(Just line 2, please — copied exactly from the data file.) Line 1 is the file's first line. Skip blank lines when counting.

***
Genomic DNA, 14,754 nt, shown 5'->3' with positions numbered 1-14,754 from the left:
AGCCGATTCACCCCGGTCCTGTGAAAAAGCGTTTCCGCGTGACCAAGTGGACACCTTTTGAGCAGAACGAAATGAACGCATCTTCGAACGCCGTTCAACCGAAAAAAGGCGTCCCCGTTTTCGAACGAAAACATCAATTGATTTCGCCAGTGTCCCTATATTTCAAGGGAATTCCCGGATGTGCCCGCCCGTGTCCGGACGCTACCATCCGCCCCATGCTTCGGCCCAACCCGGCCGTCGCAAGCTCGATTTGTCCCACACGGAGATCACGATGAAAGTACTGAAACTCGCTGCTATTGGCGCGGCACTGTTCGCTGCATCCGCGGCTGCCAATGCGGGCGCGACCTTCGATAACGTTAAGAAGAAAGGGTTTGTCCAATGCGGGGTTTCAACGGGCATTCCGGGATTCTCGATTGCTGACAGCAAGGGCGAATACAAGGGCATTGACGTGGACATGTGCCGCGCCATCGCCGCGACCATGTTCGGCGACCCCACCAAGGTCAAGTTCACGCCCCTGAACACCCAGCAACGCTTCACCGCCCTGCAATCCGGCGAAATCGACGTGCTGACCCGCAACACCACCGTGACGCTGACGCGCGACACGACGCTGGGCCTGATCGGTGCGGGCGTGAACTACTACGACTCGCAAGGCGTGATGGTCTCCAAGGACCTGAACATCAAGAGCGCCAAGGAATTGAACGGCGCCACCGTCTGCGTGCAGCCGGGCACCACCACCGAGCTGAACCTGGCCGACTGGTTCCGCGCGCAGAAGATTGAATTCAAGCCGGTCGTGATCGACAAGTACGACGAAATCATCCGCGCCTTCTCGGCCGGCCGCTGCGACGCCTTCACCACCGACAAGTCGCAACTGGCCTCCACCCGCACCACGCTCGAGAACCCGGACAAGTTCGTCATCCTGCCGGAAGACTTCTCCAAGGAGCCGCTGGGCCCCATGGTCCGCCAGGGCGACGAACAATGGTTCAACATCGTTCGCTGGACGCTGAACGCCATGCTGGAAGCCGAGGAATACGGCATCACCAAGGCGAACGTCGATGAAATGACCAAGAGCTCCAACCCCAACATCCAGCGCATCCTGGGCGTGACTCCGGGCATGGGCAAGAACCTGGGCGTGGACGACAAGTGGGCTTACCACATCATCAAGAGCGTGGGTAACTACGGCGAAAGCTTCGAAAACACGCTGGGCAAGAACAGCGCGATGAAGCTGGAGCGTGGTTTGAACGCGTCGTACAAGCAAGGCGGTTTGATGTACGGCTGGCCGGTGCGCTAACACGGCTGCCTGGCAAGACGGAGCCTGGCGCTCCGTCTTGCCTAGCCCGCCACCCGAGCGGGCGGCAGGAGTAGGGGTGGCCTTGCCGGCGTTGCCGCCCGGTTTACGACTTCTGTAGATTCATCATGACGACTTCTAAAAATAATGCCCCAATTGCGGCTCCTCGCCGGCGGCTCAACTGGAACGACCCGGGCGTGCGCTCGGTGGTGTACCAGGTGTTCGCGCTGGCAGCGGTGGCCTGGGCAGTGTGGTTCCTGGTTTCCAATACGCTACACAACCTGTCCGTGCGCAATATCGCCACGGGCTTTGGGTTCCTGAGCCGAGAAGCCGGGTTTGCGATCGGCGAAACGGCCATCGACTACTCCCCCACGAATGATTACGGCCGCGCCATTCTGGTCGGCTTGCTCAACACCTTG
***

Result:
AGCCGATTCACCCCGGTCCTGTGAAAAAGCGTTTCCGCGTGACCAAGTGGACACCTTTTGAGCAGAACGAAATGAACGCATCTTCGAACGCCGTTCAACCGAAAAAAGGCGTCCCCGTTTTCGAACGAAAACATCAATTGATTTCGCCAGTGTCCCTATATTTCAAGGGAATTCCCGGATGTGCCCGCCCGTGTCCGGACGCTACCATCCGCCCCATGCTTCGGCCCAACCCGGCCGTCGCAAGCTCGATTTGTCCCACACGGAGATCACGATGAAAGTACTGAAACTCGCTGCTATTGGCGCGGCACTGTTCGCTGCATCCGCGGCTGCCAATGCGGGCGCGACCTTCGATAACGTTAAGAAGAAAGGGTTTGTCCAATGCGGGGTTTCAACGGGCATTCCGGGATTCTCGATTGCTGACAGCAAGGGCGAATACAAGGGCATTGACGTGGACATGTGCCGCGCCATCGCCGCGACCATGTTCGGCGACCCCACCAAGGTCAAGTTCACGCCCCTGAACACCCAGCAACGCTTCACCGCCCTGCAATCCGGCGAAATCGACGTGCTGACCCGCAACACCACCGTGACGCTGACGCGCGACACGACGCTGGGCCTGATCGGTGCGGGCGTGAACTACTACGACTCGCAAGGCGTGATGGTCTCCAAGGACCTGAACATCAAGAGCGCCAAGGAATTGAACGGCGCCACCGTCTGCGTGCAGCCGGGCACCACCACCGAGCTGAACCTGGCCGACTGGTTCCGCGCGCAGAAGATTGAATTCAAGCCGGTCGTGATCGACAAGTACGACGAAATCATCCGCGCCTTCTCGGCCGGCCGCTGCGACGCCTTCACCACCGACAAGTCGCAACTGGCCTCCACCCGCACCACGCTCGAGAACCCGGACAAGTTCGTCATCCTGCCGGAAGACTTCTCCAAGGAGCCGCTGGGCCCCATGGTCCGCCAGGGCGACGAACAATGGTTCAACATCGTTCGCTGGACGCTGAACGCCATGCTGGAAGCCGAGGAATACGGCATCACCAAGGCGAACGTCGATGAAATGACCAAGAGCTCCAACCCCAACATCCAGCGCATCCTGGGCGTGACTCCGGGCATGGGCAAGAACCTGGGCGTGGACGACAAGTGGGCTTACCACATCATCAAGAGCGTGGGTAACTACGGCGAAAGCTTCGAAAACACGCTGGGCAAGAACAGCGCGATGAAGCTGGAGCGTGGTTTGAACGCGTCGTACAAGCAAGGCGGTTTGATGTACGGCTGGCCGGTGCGCTAACACGGCTGCCTGGCAAGACGGAGCCTGGCGCTCCGTCTTGCCTAGCCCGCCACCCGAGCGGGCGGCAGGAGTAGGGGTGGCCTTGCCGGCGTTGCCGCCCGGTTTACGACTTCTGTAGATTCATCATGACGACTTCTAAAAATAATGCCCCAATTGCGGCTCCTCGCCGGCGGCTCAACTGGAACGACCCGGGCGTGCGCTCGGTGGTGTACCAGGTGTTCGCGCTGGCAGCGGTGGCCTGGGCAGTGTGGTTCCTGGTTTCCAATACGCTACACAACCTGTCCGTGCGCAATATCGCCACGGGCTTTGGGTTCCTGAGCCGAGAAGCCGGGTTTGCGATCGGCGAAACGGCCATCGACTACTCCCCCACGAATGATTACGGCCGCGCCATTCTGGTCGGCTTGCTCAACACCTTG